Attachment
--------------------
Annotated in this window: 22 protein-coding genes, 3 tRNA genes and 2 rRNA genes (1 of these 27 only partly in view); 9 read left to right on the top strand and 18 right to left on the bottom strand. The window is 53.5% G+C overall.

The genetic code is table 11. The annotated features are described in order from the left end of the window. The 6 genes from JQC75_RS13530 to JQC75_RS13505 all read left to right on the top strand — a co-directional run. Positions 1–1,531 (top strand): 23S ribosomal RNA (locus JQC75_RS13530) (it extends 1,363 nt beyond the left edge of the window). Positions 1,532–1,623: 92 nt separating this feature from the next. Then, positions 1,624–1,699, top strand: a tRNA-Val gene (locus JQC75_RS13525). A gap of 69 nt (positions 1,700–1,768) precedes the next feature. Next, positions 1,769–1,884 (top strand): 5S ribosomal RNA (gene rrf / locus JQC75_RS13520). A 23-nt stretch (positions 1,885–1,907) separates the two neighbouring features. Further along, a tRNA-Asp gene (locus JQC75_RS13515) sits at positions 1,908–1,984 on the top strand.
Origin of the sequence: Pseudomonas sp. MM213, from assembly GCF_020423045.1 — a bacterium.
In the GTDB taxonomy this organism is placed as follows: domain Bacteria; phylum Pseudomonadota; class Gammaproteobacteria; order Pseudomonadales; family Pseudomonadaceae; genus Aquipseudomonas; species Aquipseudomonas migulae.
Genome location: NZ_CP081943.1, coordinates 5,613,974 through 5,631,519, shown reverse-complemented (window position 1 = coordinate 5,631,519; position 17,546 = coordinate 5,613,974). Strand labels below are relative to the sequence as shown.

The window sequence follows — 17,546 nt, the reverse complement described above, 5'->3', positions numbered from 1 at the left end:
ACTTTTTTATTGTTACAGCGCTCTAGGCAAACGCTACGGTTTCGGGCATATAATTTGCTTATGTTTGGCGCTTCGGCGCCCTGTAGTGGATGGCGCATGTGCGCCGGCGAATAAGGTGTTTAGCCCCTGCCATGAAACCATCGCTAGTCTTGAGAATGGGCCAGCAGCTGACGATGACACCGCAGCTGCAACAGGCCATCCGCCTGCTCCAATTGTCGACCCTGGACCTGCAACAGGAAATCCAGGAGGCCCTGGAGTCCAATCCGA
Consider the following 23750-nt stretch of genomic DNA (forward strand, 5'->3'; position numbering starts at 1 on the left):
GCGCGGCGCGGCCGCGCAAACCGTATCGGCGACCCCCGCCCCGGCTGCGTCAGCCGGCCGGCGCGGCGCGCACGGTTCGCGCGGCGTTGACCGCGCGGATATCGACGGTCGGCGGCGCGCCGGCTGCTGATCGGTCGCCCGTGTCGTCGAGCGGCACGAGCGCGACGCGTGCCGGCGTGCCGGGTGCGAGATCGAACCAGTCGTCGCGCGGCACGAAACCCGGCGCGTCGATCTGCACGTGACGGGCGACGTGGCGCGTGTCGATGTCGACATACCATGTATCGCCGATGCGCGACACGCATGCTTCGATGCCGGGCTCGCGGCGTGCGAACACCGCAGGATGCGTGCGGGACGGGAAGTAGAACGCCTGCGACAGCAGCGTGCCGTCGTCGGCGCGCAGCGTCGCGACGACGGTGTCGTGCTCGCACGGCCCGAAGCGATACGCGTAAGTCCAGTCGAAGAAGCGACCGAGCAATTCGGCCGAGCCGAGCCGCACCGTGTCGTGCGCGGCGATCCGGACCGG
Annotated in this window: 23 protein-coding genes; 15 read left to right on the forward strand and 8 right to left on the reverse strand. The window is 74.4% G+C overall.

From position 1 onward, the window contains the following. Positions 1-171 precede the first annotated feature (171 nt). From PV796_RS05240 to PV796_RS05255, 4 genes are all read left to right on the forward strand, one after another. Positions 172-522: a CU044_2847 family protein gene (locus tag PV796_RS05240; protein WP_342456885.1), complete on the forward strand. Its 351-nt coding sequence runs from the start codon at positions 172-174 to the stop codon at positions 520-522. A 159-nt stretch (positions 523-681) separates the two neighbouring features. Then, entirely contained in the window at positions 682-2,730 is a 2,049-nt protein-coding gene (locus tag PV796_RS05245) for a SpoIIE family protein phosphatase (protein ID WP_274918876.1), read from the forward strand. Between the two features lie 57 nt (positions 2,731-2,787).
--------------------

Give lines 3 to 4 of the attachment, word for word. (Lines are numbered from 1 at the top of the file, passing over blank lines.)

Origin of the sequence: Pseudomonas sp. MM213, from assembly GCF_020423045.1 — a bacterium.
In the GTDB taxonomy this organism is placed as follows: domain Bacteria; phylum Pseudomonadota; class Gammaproteobacteria; order Pseudomonadales; family Pseudomonadaceae; genus Aquipseudomonas; species Aquipseudomonas migulae.